State Of The Art Market

Rising to Liberty (Botanical Structure Series), cast bronze, polychrome patina and gold leaf, 47" x 14" x 8". Unique cast. Email for pricing & availability.

Rising to Liberty (Botanical Structure Series), cast bronze, polychrome patina and gold leaf, 47″ x 14″ x 8″. Unique cast. Email for pricing & availability.

Being strapped into a tiny seat thirty-thousand feet above the earth gives one ample time and opportunity to read a multitude of articles and to contemplate a variety of ideas. One article that I read recently considered the status of the arts in America in light of the continuing economic downturn. To a large extent, the common thread in what I read seemed to be the notion that art at the highest echelon of the Art Market (pieces selling for millions of dollars) would continue to flourish while much of the rest of the art world would struggle and atrophy. Not super encouraging.

In the articles the notion of “flourishing” was primarily based on economics – as evident through exorbitant prices paid for works or art. (Exorbitant seemed to mean millions to tens of millions of dollars paid for single works of art). It was suggested that the broad spectrum of artwork sold under that threshold would diminish in this economic climate but demand for works by the most recognizable artists whose pieces readily sell for those high prices would increase because it is seen as an alternative investment opportunity to the floundering and volatile stock market. This shouldn’t be a surprise. This has happened before when the economy faltered and the stock market showed instability. However, it’s not happened to at this scale in quite some time.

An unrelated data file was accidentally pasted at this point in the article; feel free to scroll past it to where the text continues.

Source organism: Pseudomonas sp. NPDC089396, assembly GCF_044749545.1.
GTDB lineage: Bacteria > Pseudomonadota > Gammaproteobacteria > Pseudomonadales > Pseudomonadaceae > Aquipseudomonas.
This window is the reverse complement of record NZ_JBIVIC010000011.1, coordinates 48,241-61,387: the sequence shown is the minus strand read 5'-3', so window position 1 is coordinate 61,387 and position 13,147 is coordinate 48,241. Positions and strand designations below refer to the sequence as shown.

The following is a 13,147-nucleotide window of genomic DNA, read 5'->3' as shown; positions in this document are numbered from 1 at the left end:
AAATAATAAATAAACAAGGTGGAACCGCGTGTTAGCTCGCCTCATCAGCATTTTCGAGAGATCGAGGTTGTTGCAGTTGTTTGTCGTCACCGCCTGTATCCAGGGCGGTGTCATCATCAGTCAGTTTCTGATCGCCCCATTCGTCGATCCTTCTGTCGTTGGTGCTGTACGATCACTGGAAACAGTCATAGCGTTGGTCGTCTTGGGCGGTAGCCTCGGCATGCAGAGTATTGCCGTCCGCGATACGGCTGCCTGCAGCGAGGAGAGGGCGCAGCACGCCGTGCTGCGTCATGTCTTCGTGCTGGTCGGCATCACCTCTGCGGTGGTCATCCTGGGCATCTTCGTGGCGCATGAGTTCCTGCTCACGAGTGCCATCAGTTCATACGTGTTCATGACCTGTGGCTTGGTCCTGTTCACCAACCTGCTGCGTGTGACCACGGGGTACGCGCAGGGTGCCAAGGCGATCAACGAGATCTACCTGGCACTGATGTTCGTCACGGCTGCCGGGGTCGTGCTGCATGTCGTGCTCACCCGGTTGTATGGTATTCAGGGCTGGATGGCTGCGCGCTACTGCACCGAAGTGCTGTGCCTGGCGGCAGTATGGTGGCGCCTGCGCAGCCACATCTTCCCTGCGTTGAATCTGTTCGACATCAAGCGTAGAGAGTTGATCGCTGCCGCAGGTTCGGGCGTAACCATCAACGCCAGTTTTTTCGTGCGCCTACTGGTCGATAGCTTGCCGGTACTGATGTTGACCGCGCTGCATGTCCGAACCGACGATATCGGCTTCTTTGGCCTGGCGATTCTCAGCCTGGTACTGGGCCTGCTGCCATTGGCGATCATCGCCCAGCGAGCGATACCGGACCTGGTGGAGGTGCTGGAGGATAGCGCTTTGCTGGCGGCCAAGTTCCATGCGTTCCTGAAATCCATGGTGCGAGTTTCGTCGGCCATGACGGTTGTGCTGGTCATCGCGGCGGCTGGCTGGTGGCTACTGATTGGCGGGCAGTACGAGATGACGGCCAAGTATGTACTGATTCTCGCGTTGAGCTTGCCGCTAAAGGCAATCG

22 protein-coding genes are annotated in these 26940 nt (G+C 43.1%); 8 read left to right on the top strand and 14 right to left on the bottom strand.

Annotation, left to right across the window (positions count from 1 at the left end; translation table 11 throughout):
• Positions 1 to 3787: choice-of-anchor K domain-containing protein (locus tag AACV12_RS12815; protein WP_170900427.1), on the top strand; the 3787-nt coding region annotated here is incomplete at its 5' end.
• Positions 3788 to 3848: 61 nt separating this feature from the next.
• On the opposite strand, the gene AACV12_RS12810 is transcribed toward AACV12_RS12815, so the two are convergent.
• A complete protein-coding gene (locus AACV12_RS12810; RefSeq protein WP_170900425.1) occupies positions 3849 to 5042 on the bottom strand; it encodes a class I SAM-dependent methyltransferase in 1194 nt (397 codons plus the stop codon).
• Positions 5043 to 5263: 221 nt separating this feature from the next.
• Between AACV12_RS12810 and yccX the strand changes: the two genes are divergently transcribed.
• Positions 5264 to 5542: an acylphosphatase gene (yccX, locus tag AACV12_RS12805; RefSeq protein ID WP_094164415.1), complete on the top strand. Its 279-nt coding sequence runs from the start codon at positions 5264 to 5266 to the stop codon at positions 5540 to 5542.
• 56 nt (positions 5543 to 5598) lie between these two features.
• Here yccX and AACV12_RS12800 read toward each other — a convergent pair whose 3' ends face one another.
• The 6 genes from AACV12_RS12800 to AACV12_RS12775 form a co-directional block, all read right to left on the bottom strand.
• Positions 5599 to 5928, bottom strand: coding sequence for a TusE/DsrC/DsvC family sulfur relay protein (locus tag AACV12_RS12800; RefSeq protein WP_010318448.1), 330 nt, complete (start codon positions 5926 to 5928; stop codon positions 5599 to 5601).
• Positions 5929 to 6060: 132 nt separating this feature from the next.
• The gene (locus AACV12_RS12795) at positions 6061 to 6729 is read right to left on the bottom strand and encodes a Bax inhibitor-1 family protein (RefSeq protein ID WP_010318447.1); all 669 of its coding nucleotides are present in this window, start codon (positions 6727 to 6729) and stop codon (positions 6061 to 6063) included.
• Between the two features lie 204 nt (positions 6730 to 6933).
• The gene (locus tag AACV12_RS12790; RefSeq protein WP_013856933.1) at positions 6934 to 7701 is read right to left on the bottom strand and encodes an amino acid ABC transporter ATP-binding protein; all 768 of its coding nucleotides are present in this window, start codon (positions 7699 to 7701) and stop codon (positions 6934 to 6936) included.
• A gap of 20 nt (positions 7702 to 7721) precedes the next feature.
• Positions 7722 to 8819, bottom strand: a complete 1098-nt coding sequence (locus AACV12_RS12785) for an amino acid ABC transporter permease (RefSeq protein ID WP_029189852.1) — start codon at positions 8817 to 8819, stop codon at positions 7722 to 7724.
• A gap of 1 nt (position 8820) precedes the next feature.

JourneyingHomeHaving operated for nearly twenty years in the Art Market I understand that art at certain levels is acquired and sold primarily as an investment. An upside to this type of behavior is that many works of art are protected and preserved due to their high market valuation and often the public benefits from this behavior because those works are often included in museum exhibitions. I’m a realist…but I’m also a romantic, so the notion that art is being chosen or not chosen largely based on its perceived economic value still sits awkwardly within me and I’m fairly certain it may sit awkwardly with you too. Well, I’ve got good news for you. The truth may be different than what is often portrayed in the media.

I’ve had the great fortune of knowing and working with some incredible collectors who operate at the very highest levels within the Art Market and my experiences with them have lead me to conclude that they view art as much more than a mere commodity. Though they may buy and sell art as investments, these collectors are extremely committed to learning about the artist and the artwork. They are often committed to the work’s preservation through conservation, maintenance and public exposure. The collectors I know are passionate about artists and creativity; fortunately they also have the means to gather intriguing and beautiful objects into comprehensive personal collections. Eventually, future generations will be able to experience these works of art because many will be generously gifted to museums and galleries around our county. These collectors are thoughtfully building collections because of their passion as well as their desire to make sound investments, which is an entirely different perspective than many of the articles decrying the decline of the art world. Many individual artists may continue to struggle in this economy, but the silver lining is that many future generations will experience a variety of art objects made today because of the foresight and passion of contemporary collectors.

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